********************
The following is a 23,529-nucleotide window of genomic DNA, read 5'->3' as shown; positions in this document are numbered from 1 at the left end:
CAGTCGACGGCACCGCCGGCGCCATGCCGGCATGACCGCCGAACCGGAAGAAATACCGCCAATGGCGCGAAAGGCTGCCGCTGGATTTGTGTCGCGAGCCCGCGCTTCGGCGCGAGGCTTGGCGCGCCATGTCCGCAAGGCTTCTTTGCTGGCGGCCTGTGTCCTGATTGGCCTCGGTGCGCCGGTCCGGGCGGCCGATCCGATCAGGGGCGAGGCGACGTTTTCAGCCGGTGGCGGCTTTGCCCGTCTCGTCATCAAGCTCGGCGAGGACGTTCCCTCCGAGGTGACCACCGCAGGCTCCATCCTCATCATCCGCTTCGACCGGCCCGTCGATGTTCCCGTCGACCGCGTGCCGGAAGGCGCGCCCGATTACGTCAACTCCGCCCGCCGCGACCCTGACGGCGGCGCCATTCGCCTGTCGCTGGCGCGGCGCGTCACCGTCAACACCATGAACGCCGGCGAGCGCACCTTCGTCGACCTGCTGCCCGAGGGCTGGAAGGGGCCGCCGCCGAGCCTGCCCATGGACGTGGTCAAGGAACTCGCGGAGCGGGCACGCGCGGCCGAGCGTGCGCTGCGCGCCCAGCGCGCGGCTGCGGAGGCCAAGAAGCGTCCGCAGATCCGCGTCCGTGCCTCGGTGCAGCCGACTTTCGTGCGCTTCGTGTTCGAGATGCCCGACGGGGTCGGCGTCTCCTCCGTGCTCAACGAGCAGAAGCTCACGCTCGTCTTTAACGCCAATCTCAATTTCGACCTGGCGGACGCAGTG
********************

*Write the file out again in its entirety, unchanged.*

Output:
The following is a 23,529-nucleotide window of genomic DNA, read 5'->3' as shown; positions in this document are numbered from 1 at the left end:
CAGTCGACGGCACCGCCGGCGCCATGCCGGCATGACCGCCGAACCGGAAGAAATACCGCCAATGGCGCGAAAGGCTGCCGCTGGATTTGTGTCGCGAGCCCGCGCTTCGGCGCGAGGCTTGGCGCGCCATGTCCGCAAGGCTTCTTTGCTGGCGGCCTGTGTCCTGATTGGCCTCGGTGCGCCGGTCCGGGCGGCCGATCCGATCAGGGGCGAGGCGACGTTTTCAGCCGGTGGCGGCTTTGCCCGTCTCGTCATCAAGCTCGGCGAGGACGTTCCCTCCGAGGTGACCACCGCAGGCTCCATCCTCATCATCCGCTTCGACCGGCCCGTCGATGTTCCCGTCGACCGCGTGCCGGAAGGCGCGCCCGATTACGTCAACTCCGCCCGCCGCGACCCTGACGGCGGCGCCATTCGCCTGTCGCTGGCGCGGCGCGTCACCGTCAACACCATGAACGCCGGCGAGCGCACCTTCGTCGACCTGCTGCCCGAGGGCTGGAAGGGGCCGCCGCCGAGCCTGCCCATGGACGTGGTCAAGGAACTCGCGGAGCGGGCACGCGCGGCCGAGCGTGCGCTGCGCGCCCAGCGCGCGGCTGCGGAGGCCAAGAAGCGTCCGCAGATCCGCGTCCGTGCCTCGGTGCAGCCGACTTTCGTGCGCTTCGTGTTCGAGATGCCCGACGGGGTCGGCGTCTCCTCCGTGCTCAACGAGCAGAAGCTCACGCTCGTCTTTAACGCCAATCTCAATTTCGACCTGGCGGACGCAGTG